William James Adams

Structural Aspects of the Beer Market in Germany and in the United States

  • Abstract

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Keywords: Concentration, Market Structure, Technological Change, Government Regulation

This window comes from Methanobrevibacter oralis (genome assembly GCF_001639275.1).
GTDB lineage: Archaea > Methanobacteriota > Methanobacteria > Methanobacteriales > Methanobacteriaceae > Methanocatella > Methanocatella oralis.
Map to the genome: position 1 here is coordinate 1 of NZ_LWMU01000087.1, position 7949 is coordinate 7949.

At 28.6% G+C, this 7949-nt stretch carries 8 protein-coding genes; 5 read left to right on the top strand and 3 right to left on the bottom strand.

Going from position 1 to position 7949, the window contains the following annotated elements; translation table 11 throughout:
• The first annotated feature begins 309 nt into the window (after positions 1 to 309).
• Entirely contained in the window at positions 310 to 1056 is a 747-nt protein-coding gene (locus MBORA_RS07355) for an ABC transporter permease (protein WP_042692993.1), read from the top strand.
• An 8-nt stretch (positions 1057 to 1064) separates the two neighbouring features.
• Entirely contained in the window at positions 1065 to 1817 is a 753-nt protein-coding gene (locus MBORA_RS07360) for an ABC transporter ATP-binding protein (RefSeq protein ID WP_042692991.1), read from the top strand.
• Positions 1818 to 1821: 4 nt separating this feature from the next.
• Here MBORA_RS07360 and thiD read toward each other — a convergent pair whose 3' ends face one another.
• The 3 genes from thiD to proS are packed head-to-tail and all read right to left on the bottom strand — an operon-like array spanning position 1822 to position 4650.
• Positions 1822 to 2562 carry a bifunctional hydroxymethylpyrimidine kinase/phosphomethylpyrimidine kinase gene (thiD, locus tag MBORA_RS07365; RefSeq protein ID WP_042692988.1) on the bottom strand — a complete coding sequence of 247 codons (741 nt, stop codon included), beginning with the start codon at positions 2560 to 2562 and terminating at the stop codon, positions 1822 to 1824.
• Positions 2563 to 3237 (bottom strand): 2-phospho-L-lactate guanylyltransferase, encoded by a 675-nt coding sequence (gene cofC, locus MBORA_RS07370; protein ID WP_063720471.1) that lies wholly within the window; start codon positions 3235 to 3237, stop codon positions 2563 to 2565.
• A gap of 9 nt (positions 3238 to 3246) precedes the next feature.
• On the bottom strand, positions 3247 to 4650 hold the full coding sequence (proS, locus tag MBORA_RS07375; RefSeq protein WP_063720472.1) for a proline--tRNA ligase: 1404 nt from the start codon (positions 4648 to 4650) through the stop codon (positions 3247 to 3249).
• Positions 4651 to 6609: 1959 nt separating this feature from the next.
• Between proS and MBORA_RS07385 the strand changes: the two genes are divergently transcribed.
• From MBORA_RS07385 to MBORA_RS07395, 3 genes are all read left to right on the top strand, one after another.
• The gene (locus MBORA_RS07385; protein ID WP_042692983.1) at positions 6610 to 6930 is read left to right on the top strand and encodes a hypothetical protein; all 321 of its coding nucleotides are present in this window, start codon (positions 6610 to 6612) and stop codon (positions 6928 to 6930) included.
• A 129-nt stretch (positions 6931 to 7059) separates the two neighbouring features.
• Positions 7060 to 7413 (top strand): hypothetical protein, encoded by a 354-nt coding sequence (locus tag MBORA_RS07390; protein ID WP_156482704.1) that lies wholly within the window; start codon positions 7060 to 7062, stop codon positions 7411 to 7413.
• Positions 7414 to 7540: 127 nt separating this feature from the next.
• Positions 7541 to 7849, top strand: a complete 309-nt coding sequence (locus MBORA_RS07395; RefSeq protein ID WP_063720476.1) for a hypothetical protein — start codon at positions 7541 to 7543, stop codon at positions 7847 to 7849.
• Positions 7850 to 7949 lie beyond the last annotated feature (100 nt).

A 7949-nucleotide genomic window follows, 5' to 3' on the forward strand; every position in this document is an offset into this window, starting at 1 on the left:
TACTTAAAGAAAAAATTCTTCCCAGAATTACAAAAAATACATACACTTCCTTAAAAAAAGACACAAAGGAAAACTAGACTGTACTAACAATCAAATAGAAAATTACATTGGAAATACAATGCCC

Between 1950 and 2000, the four-firm producer-concentration ratio for beer increased from 22 to 95 in the United States; and Anheuser-Busch's share of domestic output ballooned from 6 to 54 percent. In the same period, the four-firm producer-concentration ratio in Germany has risen, but it remains low (in 2000, it was just 29). In 2005, after five years of important mergers involving big brewers, the German beer industry was still much less concentrated than its American counterpart. In this article, we discuss several candidate explanations for the failure of beer-producer-concentration to rise as much in Germany as in the United States: the relevance of the new technologies to German brewers, the preferences of German consumers, the rules for advertising on German television and other factors, largely absent from the consensus interpretation of American experience. We show that market structure depends on a remarkably broad range of factors, extending well beyond technological opportunity and market size emphasized by Bain.

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